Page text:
First Trump-deported Filipino speaks out

Steve Angeles, ABS-CBN North America News Bureau

Posted at Mar 30 2017 11:20 AM | Updated as of Mar 30 2017 04:47 PM

After seven years of living in the US as an undocumented immigrant, Rey Galleon's life in the country came to an abrupt end on March 17.

The former crewman was the first known undocumented Filipino in Southern California arrested by Immigration and Customs Enforcement (ICE) since President Donald Trump took office.

Galleon had just dropped off his 9-year-old at school when he found people in his apartment complex asking neighbors where he and his wife were.

He spoke to them, unknowing that they were immigration agents set out to arrest him.

As officers let him go inside to change clothes, he alerted his wife, who was also in the country illegally, to sneak out a backdoor with one of their children.

From his home, ICE took him to the Homeland Security Office in Long Beach with an ultimatum.

“Pinapili nila ako kung uuwi ba ako or gusto ma detain,” he said.

He was then escorted to Los Angeles International Airport and by 10 p.m. he was on a Philippine-bound plane on a ticket that he paid for himself. It was only at this time that he was able to speak to his wife.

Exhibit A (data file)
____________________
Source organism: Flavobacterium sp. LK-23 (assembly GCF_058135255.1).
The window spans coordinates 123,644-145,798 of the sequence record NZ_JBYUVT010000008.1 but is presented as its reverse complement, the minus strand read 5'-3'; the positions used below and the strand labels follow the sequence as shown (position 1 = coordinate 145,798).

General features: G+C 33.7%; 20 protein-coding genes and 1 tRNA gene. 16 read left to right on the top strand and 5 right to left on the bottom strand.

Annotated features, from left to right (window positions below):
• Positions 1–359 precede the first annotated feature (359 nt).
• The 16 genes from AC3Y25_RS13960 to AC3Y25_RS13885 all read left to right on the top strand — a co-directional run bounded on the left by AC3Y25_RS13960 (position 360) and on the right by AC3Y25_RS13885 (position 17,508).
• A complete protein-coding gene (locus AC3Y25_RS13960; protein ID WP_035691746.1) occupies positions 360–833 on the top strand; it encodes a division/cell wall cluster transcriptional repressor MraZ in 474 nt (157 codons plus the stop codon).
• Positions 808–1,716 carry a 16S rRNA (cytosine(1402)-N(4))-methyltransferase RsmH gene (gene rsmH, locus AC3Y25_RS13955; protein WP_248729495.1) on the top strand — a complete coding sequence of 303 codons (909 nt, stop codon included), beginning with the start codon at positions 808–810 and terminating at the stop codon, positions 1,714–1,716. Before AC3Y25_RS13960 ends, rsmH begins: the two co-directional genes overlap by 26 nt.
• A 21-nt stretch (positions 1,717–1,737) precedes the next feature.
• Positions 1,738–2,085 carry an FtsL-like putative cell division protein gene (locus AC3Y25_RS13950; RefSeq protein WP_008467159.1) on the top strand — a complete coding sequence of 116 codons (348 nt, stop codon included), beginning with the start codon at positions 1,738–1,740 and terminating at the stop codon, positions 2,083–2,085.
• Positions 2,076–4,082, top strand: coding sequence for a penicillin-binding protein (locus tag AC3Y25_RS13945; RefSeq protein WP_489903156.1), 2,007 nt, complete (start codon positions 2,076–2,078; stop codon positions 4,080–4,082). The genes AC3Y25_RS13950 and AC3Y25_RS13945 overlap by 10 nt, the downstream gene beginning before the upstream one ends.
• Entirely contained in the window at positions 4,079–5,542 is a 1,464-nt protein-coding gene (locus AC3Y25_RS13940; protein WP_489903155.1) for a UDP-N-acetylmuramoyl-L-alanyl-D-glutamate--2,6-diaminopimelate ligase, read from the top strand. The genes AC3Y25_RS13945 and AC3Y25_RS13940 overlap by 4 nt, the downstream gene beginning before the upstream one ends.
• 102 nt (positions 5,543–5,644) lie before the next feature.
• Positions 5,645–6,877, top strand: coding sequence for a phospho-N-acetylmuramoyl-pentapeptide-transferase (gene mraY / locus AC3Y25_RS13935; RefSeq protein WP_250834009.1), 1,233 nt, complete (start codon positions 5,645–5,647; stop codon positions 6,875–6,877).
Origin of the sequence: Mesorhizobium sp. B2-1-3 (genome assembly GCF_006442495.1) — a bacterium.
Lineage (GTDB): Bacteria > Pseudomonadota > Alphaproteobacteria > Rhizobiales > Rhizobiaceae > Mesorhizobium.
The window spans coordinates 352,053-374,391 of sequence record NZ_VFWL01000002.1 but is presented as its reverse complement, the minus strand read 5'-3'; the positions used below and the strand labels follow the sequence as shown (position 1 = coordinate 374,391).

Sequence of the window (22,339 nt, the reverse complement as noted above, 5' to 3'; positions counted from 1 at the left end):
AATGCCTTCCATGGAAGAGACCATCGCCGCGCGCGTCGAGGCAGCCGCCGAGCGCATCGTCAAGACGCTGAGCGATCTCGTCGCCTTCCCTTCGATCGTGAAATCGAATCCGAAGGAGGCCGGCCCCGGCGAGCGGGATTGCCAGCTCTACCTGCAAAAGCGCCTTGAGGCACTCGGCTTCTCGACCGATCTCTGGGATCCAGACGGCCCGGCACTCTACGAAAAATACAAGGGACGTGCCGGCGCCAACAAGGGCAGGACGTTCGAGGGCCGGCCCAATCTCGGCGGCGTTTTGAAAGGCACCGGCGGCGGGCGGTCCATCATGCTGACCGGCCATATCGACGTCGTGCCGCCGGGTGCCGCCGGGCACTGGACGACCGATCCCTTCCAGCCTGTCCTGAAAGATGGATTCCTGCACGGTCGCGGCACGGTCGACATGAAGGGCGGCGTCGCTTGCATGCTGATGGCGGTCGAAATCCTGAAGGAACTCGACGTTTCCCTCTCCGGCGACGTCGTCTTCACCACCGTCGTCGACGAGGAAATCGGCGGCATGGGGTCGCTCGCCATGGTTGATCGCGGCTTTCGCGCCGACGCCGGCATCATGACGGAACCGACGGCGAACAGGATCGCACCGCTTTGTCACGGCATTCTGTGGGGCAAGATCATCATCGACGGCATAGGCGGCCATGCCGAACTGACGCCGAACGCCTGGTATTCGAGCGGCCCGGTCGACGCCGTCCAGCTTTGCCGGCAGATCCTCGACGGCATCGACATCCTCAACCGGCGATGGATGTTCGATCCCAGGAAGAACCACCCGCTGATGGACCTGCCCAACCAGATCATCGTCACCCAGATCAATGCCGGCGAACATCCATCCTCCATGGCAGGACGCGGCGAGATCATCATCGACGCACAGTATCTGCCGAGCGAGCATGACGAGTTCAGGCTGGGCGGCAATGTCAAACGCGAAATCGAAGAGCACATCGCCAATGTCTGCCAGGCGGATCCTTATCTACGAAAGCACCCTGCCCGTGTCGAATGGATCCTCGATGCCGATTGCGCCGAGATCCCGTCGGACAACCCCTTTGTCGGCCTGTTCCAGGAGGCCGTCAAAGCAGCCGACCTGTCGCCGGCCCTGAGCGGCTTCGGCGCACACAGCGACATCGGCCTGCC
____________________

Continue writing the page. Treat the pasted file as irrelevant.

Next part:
Galleon, who used to be a member of the Pilipino Workers Center (PWC), reached out to the group as he arrived in the Philippines.

PWC said there would have been a different outcome if he was more informed. With two US citizen children and no criminal record, they said he may have had a chance to fight off the deportation orders.

ICE agents intentionally intimidate their targets and never tell them their rights, PWC said.

“ICE, if you interact with them, are trying to get you to sign your own voluntary departure. He was asking for legal assistance and they were ignoring that and in the end they gave him false options," said Aqui Soriano Versoza of the Pilipino Workers Center.

"There was a bond process. If he was able to connect to legal services like here at PWC, we could've galvanized legal support and community support so that he could've gotten out on bond,” she added.

With nowhere to go, Galleon's wife and children followed him home to Zamboanga about a week later.

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